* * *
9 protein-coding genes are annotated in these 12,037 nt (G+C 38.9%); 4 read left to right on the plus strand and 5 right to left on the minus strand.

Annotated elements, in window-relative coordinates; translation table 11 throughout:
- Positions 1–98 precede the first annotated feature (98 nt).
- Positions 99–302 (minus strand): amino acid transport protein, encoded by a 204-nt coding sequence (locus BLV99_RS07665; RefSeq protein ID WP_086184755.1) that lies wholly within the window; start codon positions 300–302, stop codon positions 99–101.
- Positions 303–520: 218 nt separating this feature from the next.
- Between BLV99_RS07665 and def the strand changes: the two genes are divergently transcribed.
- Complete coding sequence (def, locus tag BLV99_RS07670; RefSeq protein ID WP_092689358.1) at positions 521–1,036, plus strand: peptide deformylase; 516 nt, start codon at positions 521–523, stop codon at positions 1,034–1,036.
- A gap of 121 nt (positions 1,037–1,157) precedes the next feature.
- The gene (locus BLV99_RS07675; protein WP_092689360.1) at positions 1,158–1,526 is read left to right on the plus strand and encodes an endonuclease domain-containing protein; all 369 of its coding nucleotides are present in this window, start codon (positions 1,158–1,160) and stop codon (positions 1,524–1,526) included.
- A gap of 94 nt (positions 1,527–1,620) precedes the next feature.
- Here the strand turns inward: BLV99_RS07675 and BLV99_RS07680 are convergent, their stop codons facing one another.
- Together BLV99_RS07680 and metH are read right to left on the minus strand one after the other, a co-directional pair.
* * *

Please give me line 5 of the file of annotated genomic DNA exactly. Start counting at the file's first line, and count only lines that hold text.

- Positions 303–520: 218 nt separating this feature from the next.